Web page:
Red meat a red-hot target for shoplifters

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Shoplifting red meat

The rising cost of meat is contributing to a spike in shoplifting, according to recent media reports, with major retailers now fitting security labels to their packaging of prime cuts.

Meanwhile, meat isn’t the only supermarket item where retailers are being forced to employ greater security. So, amid debate about the price meat in Australia, how can retailers best protect themselves when it comes to securing groceries and other high-volume items?

The real deal of red meat

Recently social media lit up after a user posted a picture of meat purchased from his local supermarket, with a security label clearly noted on the packaging.

It prompted extensive discussion in mainstream media about the regular theft of red meat.

Supermarket employees even weighed in on the debate, noting meat was one of the highest theft items in supermarket chains.

“Our store sometimes loses thousands of dollars a week,” one supermarket employee reflected.

“That, coke, and health and beauty products are among our highest losses,” another agreed, while a former big-name supermarket employee explained she had regularly encountered empty steak and lamb packets that were stashed where people had opened them.

“Lost count of amount of times I had meat stolen from my meat department even when the meat was a lot cheaper,” one other social media user said.

Higher costs or just highly shoplifted?

The rising incidents of theft are being attributed to the higher costs of red meat as supply issues like drought and foreign exchange rates flow on to affect the price of meat.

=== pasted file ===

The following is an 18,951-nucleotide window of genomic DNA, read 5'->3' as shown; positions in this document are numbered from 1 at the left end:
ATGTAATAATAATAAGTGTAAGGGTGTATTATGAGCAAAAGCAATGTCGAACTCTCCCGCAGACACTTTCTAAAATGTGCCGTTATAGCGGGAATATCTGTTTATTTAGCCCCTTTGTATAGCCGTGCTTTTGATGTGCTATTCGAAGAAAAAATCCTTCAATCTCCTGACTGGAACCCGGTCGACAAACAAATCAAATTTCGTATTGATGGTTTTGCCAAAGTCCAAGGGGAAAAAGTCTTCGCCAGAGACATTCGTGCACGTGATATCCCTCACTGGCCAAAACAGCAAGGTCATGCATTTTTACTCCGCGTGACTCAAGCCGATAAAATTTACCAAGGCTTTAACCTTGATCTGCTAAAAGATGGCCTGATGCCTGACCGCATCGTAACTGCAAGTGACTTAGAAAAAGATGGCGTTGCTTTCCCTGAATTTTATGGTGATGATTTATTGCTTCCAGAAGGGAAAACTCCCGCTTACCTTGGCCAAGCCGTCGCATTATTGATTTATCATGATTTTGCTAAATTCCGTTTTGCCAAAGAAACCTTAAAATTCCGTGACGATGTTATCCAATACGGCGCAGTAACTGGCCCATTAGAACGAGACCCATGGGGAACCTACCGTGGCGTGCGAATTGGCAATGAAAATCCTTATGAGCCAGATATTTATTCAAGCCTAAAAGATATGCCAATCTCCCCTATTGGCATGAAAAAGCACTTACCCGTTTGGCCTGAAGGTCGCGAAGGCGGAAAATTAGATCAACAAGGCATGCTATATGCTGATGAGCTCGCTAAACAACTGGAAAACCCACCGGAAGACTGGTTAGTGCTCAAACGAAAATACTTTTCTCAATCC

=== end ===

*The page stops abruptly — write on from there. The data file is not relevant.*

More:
Pricing Insight founder Ron Wood even told A current Affair the price of red meat had risen 100 per cent in the past 10 years.

But long before that, red meat was already a target for thieves. Back in 2015, the Global Retail Theft Barometer found meat ranked as the third most shoplifted item from supermarkets globally behind wines/spirits and tobacco, and ahead of razor blades, and cheese.

Meanwhile, the recent Australia and New Zealand Retail Crime Survey 2019 found meat, baby milk formula, and face creams were among the items most often stolen from supermarkets.

The report further noted supermarkets typically report losses of ‘under $20’ per incident but these occur more frequently than at shops stocking higher-value goods.

Not a victimless crime

Shoplifting red meat

ANZ Retail Crime Survey lead researcher, Emmeline Taylor, said the spike of petty retail theft was commonly viewed as a “victimless crime” because of the perception the large retailers build expected losses into their profit margin.

“But it couldn’t be further from the truth,” she said. “We calculate that $3.37 billion is enough to employ 85,000 supermarket check-out staff for a year.”

Meanwhile, a Woolworths representative noted shoplifting of items like meat also affected everyday customers through out of stock events.

“Our store teams work hard to ensure stock is available on our shelves for our customers when they need it,” the spokesperson told news.com.au.

Electronic Article Surveillance

Electronic Article Surveillance including security labels and tagging is one of the major methods these retailers use.

The Retail Crime Survey found: “All respondents who provided details on their security solutions are using some form of Electronic Article Surveillance (EAS) with the most popular devices being Radio Frequency EAS (used by 57 per cent of respondents), spider wraps and keepers (used by 50 per cent of respondents), and secure cable devices (used by 36 per cent of respondents)”.

Renowned as highly accurate, highly effective and able to protect a retail outlet at a store based-level, EAS has been found to reduce external theft by up to 80 per cent.

It’s also often used in conjunction with further loss prevention strategies like CCTV, and store security guards so retailers are protected at both product and store level

To learn more about protecting high-volume, low-value items against theft using security labels, tags and other loss prevention methods, see here.

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